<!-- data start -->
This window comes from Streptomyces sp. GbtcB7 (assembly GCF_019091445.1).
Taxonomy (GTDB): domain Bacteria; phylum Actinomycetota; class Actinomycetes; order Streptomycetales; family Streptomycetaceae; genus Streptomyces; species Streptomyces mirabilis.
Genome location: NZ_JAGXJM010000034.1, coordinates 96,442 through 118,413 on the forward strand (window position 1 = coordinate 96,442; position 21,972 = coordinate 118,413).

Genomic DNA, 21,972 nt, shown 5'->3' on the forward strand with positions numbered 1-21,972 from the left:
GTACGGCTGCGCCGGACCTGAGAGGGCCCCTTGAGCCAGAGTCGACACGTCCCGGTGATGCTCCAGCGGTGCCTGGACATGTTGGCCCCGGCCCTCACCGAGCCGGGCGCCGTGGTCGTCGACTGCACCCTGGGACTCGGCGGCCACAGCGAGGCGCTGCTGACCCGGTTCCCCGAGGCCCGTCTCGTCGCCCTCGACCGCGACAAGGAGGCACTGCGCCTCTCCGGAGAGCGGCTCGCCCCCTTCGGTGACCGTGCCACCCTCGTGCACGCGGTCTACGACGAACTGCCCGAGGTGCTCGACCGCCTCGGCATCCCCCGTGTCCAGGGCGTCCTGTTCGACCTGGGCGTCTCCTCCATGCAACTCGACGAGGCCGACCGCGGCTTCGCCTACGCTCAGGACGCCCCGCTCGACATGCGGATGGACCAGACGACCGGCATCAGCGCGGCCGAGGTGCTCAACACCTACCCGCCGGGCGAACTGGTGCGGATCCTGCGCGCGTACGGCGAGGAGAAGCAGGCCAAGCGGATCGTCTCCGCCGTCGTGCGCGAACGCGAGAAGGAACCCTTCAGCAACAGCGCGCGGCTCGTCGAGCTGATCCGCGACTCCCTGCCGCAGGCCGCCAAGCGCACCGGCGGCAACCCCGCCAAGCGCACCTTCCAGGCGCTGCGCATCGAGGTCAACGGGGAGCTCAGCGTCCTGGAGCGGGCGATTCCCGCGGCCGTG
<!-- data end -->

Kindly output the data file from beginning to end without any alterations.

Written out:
This window comes from Streptomyces sp. GbtcB7 (assembly GCF_019091445.1).
Taxonomy (GTDB): domain Bacteria; phylum Actinomycetota; class Actinomycetes; order Streptomycetales; family Streptomycetaceae; genus Streptomyces; species Streptomyces mirabilis.
Genome location: NZ_JAGXJM010000034.1, coordinates 96,442 through 118,413 on the forward strand (window position 1 = coordinate 96,442; position 21,972 = coordinate 118,413).

Genomic DNA, 21,972 nt, shown 5'->3' on the forward strand with positions numbered 1-21,972 from the left:
GTACGGCTGCGCCGGACCTGAGAGGGCCCCTTGAGCCAGAGTCGACACGTCCCGGTGATGCTCCAGCGGTGCCTGGACATGTTGGCCCCGGCCCTCACCGAGCCGGGCGCCGTGGTCGTCGACTGCACCCTGGGACTCGGCGGCCACAGCGAGGCGCTGCTGACCCGGTTCCCCGAGGCCCGTCTCGTCGCCCTCGACCGCGACAAGGAGGCACTGCGCCTCTCCGGAGAGCGGCTCGCCCCCTTCGGTGACCGTGCCACCCTCGTGCACGCGGTCTACGACGAACTGCCCGAGGTGCTCGACCGCCTCGGCATCCCCCGTGTCCAGGGCGTCCTGTTCGACCTGGGCGTCTCCTCCATGCAACTCGACGAGGCCGACCGCGGCTTCGCCTACGCTCAGGACGCCCCGCTCGACATGCGGATGGACCAGACGACCGGCATCAGCGCGGCCGAGGTGCTCAACACCTACCCGCCGGGCGAACTGGTGCGGATCCTGCGCGCGTACGGCGAGGAGAAGCAGGCCAAGCGGATCGTCTCCGCCGTCGTGCGCGAACGCGAGAAGGAACCCTTCAGCAACAGCGCGCGGCTCGTCGAGCTGATCCGCGACTCCCTGCCGCAGGCCGCCAAGCGCACCGGCGGCAACCCCGCCAAGCGCACCTTCCAGGCGCTGCGCATCGAGGTCAACGGGGAGCTCAGCGTCCTGGAGCGGGCGATTCCCGCGGCCGTG